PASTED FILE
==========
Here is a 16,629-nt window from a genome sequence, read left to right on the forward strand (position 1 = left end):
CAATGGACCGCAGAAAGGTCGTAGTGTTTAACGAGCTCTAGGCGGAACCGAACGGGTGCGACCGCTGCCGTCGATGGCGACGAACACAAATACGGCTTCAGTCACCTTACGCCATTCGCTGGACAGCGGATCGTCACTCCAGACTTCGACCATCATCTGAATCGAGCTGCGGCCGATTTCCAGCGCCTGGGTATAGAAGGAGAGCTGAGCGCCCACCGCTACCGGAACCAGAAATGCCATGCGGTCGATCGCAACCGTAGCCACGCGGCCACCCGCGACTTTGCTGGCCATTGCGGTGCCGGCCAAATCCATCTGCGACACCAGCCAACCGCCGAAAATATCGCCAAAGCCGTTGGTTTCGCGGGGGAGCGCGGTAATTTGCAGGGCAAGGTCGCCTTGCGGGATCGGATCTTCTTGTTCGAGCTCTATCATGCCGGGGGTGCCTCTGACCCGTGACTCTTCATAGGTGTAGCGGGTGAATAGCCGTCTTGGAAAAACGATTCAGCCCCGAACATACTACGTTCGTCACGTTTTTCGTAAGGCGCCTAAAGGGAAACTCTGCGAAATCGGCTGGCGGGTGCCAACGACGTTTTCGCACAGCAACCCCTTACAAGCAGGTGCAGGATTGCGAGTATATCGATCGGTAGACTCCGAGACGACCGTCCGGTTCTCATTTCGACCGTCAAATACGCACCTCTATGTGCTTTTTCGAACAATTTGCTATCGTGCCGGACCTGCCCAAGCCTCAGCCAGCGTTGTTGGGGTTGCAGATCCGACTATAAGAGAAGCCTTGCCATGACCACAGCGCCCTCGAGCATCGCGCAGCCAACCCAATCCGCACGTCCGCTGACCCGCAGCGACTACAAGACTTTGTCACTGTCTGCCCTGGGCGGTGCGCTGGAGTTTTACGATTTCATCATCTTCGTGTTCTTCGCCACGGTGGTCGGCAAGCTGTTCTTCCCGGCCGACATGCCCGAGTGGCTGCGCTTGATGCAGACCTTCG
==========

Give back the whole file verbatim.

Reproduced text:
Here is a 16,629-nt window from a genome sequence, read left to right on the forward strand (position 1 = left end):
CAATGGACCGCAGAAAGGTCGTAGTGTTTAACGAGCTCTAGGCGGAACCGAACGGGTGCGACCGCTGCCGTCGATGGCGACGAACACAAATACGGCTTCAGTCACCTTACGCCATTCGCTGGACAGCGGATCGTCACTCCAGACTTCGACCATCATCTGAATCGAGCTGCGGCCGATTTCCAGCGCCTGGGTATAGAAGGAGAGCTGAGCGCCCACCGCTACCGGAACCAGAAATGCCATGCGGTCGATCGCAACCGTAGCCACGCGGCCACCCGCGACTTTGCTGGCCATTGCGGTGCCGGCCAAATCCATCTGCGACACCAGCCAACCGCCGAAAATATCGCCAAAGCCGTTGGTTTCGCGGGGGAGCGCGGTAATTTGCAGGGCAAGGTCGCCTTGCGGGATCGGATCTTCTTGTTCGAGCTCTATCATGCCGGGGGTGCCTCTGACCCGTGACTCTTCATAGGTGTAGCGGGTGAATAGCCGTCTTGGAAAAACGATTCAGCCCCGAACATACTACGTTCGTCACGTTTTTCGTAAGGCGCCTAAAGGGAAACTCTGCGAAATCGGCTGGCGGGTGCCAACGACGTTTTCGCACAGCAACCCCTTACAAGCAGGTGCAGGATTGCGAGTATATCGATCGGTAGACTCCGAGACGACCGTCCGGTTCTCATTTCGACCGTCAAATACGCACCTCTATGTGCTTTTTCGAACAATTTGCTATCGTGCCGGACCTGCCCAAGCCTCAGCCAGCGTTGTTGGGGTTGCAGATCCGACTATAAGAGAAGCCTTGCCATGACCACAGCGCCCTCGAGCATCGCGCAGCCAACCCAATCCGCACGTCCGCTGACCCGCAGCGACTACAAGACTTTGTCACTGTCTGCCCTGGGCGGTGCGCTGGAGTTTTACGATTTCATCATCTTCGTGTTCTTCGCCACGGTGGTCGGCAAGCTGTTCTTCCCGGCCGACATGCCCGAGTGGCTGCGCTTGATGCAGACCTTCG